One of the great challenges in teaching is working out how far you need to go in any given unit of work to secure mastery of the content here and now – versus the extent to which you can move on, trusting that, over time, a deeper understanding will emerge. I’ve heard Mark McCourt explore this brilliantly in relation to understanding mathematics. Over time, as we learn more about how numbers, geometry and algebra work, we look back at what we learned before with fresh insights; we see links that previously would have made no sense; we see specific situations as merely specific examples of a general case – e.g. squares are now specific kinds of quadrilaterals with equal sides and internal angles; angles in a triangle adding up to 180 is just one of a series of angles in polygons, fitting the wider pattern 180(n-2) with n = 3. But also the way fractions add and negative numbers behave make more and more sense – our Age 15 understanding of operations is deeper than our Age 7 understanding.
As we understand more, the granularity of our understanding is sharper within the same content area:
I think this is an important lens through which to review curriculum design and progress monitoring; it’s also something that more experienced teachers should support newer teachers with – sharing that tacit knowledge around how worried/relaxed to be about students totally nailing a subject at any moment. Sometimes, you need to get it absolutely right at this point in time; other times it’s ok to leave students to cogitate for a while… not yet fully comprehending in detail.. because you know it will all fall into place later. But, of course, there has to be a later….the curriculum has to be designed with this in mind.
In this image, the curriculum is set of units that overlap in various ways.. but some parts are not revisited; they don’t add up to anything beyond; it’s a set of mainly separate challenges in sequence. Learning more would mean extending the diagram to the left or right… more smaller peaks.
However, some areas of the curriculum not made up of separate units; they require us to think about a core set of ideas that gradually increases over time. All the previous knowledge is subsumed within the new knowledge as children’s understanding matures. We’re never leaving anything behind so there is always scope to continue exploring all the older material in amongst the new:
A typical example is with writing.. writing has many sub-elements of knowledge but ultimately it continues to add up to something coherent. We might introduce new elements over time, but we’re always accumulating and practising previously learned elements. This maturation process takes time to understand and trust – because students mature in their writing at different rates. There’s a bit of ‘fake it to make it’ at times – the writing doesn’t seem authentic at first; but then the ideas get assimilated and students learn to craft writing in a more natural style, appropriate for the context.
Here’s another diagram. Here, the final triangle spans all the topics that came before. There’s a path forward that takes in an ever wide view, linking, building, connecting, widening, deepening..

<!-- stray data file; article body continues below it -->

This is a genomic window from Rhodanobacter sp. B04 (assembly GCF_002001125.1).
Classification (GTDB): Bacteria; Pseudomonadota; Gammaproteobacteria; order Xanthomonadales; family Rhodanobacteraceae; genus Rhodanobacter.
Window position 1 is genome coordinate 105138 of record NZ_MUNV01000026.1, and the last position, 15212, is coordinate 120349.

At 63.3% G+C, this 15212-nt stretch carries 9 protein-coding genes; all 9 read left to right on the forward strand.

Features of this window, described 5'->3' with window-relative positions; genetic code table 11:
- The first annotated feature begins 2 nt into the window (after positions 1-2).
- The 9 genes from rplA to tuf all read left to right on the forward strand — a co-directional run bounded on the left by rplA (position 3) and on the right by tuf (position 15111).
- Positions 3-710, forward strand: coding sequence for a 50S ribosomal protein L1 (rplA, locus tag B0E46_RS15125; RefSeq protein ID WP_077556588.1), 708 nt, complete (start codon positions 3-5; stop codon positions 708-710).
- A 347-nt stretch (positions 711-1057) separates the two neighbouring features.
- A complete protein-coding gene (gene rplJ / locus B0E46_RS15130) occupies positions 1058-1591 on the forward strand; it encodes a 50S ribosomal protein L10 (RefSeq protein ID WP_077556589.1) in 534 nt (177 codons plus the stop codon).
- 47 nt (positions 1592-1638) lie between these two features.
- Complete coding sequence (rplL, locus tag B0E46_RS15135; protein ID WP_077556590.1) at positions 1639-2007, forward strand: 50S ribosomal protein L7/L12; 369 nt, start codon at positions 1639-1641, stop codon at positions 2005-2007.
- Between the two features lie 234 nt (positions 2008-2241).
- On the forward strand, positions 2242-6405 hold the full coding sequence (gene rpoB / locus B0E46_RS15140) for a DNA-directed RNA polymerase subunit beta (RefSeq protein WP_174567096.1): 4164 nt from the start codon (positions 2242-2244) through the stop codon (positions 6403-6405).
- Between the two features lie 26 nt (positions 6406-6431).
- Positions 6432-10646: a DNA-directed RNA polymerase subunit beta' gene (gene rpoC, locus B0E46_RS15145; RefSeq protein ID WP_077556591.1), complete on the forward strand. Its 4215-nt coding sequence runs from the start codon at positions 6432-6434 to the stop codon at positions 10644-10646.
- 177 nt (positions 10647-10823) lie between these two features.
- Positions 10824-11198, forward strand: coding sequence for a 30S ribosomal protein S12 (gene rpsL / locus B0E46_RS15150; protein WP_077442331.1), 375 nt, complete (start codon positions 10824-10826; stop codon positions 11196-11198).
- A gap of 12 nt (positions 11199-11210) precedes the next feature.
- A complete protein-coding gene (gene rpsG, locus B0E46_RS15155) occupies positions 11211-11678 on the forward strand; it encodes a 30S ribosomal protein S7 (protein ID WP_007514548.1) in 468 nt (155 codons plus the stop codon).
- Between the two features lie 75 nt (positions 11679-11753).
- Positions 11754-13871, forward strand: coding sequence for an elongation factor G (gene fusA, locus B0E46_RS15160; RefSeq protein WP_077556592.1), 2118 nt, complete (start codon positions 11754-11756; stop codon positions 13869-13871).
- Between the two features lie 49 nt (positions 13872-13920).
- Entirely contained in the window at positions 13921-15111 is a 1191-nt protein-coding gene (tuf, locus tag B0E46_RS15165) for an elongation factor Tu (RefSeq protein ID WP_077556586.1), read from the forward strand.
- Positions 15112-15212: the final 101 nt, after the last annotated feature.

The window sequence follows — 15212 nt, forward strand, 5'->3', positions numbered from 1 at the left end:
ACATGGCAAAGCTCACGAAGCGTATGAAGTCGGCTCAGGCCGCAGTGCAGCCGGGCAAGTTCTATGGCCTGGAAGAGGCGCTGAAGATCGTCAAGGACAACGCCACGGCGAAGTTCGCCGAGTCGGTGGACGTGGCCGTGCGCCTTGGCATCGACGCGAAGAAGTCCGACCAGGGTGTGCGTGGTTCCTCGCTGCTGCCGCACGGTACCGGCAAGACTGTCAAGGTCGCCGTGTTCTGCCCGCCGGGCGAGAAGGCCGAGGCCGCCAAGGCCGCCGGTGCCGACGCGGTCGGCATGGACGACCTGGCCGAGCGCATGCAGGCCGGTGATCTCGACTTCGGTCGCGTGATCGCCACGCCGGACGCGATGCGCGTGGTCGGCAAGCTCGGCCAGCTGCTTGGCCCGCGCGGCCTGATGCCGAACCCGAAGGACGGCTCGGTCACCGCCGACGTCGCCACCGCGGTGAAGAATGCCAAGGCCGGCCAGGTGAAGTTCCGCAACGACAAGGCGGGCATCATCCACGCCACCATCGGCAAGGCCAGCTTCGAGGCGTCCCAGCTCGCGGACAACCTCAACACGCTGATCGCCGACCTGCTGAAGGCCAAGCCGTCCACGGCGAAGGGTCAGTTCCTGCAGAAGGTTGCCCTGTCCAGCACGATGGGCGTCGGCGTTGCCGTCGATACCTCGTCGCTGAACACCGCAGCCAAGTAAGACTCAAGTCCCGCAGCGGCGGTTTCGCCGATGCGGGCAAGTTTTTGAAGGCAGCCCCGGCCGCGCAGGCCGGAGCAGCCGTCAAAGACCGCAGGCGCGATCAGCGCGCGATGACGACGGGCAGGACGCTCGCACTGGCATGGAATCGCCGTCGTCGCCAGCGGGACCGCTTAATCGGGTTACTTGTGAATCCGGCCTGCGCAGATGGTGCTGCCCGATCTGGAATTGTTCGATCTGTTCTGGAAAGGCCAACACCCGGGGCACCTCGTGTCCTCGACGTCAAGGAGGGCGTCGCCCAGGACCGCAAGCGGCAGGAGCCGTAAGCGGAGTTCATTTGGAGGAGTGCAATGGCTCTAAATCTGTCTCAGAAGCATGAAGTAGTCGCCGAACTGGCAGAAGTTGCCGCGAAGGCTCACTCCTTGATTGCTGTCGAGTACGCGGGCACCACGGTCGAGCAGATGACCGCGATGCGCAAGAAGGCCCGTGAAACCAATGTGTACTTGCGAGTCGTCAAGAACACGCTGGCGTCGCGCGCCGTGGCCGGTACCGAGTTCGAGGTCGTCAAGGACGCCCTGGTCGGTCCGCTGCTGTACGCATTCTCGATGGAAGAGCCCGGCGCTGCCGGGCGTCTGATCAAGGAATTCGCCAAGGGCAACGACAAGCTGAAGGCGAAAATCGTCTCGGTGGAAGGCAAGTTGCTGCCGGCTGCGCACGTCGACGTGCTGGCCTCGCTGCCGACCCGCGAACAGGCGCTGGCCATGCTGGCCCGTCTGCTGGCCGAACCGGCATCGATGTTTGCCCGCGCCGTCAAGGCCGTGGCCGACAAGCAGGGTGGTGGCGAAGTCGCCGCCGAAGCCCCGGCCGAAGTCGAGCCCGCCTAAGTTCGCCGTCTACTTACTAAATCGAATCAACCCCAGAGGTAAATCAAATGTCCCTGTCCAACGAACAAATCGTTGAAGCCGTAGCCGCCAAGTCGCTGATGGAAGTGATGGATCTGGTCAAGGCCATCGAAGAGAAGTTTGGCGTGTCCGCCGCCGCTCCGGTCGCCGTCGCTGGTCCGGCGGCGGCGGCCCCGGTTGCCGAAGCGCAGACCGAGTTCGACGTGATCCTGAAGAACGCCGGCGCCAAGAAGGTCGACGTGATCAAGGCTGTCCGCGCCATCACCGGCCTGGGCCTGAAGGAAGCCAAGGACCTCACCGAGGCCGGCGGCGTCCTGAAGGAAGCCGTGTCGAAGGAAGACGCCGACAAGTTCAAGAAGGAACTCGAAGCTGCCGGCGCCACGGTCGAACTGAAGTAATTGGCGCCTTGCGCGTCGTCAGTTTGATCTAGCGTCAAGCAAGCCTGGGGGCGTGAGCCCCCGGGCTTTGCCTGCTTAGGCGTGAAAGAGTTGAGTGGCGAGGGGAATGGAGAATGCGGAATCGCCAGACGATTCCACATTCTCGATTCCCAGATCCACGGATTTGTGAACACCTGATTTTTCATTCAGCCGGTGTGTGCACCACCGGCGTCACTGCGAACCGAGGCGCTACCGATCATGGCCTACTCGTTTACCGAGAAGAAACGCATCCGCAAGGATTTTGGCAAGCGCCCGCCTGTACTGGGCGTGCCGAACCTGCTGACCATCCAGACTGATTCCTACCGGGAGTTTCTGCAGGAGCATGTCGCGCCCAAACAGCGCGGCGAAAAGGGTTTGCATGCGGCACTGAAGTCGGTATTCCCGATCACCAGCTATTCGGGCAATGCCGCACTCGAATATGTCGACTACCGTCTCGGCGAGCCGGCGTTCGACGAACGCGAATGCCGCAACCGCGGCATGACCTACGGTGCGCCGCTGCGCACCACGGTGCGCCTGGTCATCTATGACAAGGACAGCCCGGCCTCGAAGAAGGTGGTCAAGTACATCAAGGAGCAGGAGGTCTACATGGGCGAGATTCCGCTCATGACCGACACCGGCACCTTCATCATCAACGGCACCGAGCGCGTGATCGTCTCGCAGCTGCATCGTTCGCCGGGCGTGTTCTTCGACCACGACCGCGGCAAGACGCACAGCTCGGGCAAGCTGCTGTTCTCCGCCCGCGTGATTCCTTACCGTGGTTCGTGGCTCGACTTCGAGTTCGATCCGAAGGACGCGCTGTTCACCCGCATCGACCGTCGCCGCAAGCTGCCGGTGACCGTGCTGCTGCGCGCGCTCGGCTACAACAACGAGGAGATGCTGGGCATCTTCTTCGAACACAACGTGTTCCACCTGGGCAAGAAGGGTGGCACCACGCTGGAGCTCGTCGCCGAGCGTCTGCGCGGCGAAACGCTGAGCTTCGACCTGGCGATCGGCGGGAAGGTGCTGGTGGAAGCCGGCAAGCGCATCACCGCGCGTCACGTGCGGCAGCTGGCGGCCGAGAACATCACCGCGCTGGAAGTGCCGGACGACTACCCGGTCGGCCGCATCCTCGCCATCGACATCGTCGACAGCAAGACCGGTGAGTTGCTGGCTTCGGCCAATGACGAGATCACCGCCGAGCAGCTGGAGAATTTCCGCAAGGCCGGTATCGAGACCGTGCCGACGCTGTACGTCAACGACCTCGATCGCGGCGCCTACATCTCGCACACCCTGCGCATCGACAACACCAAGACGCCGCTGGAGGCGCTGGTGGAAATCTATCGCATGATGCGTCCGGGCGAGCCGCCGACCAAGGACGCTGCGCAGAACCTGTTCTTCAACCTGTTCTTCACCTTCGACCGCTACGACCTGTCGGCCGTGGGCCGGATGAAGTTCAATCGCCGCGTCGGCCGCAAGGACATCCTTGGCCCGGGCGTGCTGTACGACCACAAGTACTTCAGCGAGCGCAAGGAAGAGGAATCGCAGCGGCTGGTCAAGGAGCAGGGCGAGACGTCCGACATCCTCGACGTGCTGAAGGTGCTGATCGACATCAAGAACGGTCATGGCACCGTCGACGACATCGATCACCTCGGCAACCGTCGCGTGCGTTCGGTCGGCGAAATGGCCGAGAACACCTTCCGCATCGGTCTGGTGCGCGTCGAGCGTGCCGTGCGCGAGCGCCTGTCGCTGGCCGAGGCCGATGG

In subjects like science, we might need to create a sense the knowledge coming together over time more deliberately. When you’ve learned all the component areas of knowledge, you can look at, say, a piece of ice floating in water – or an iceberg in the ocean – and all kinds of ideas coalesce – the kinetic model, intermolecular forces, the chemistry of water – hydrogen bonds and all- temperature/ heat/specific and latent heat, density, Archimedes and buoyancy… all these ideas connect and when we stand back, what were once separate details of knowledge, all make a lot more sense as they link to each other.
It could apply to literature and history where you cover this text here, this one there; this period and battle here; this period and empire story there. But, now look – scanning backwards – we see the connections, the themes, the concepts, the big ideas all threading through. They may not have been obvious at first, they have been impossible to notice as general ideas within any given example – but if spend time taking the wider view, deliberately and intentionally, with a more mature view of the subject, the richness of all we’ve covered can reveal itself anew.. and that’s exciting.
The point here is that it really helps, as you teach, to know how and when ideas will link up in the future. It helps to have walked the path so that you can signpost the way ahead, reassuring your students that, whilst things might not be clear right now, they will in the end. That helps you to pace the curriculum, to move through it allowing certain gaps to persist because you know when you’ll be reviewing them, looking back over all you’ve covered in a more holistic fashion.
To make this abstract idea more literal.. here’s the view from the top of the mountain. You can survey the scene – all that terrain you’ve covered, each lower peak you conquered, each valley you entered – it all makes more sense now as you scan backwards, looking back down the mountain.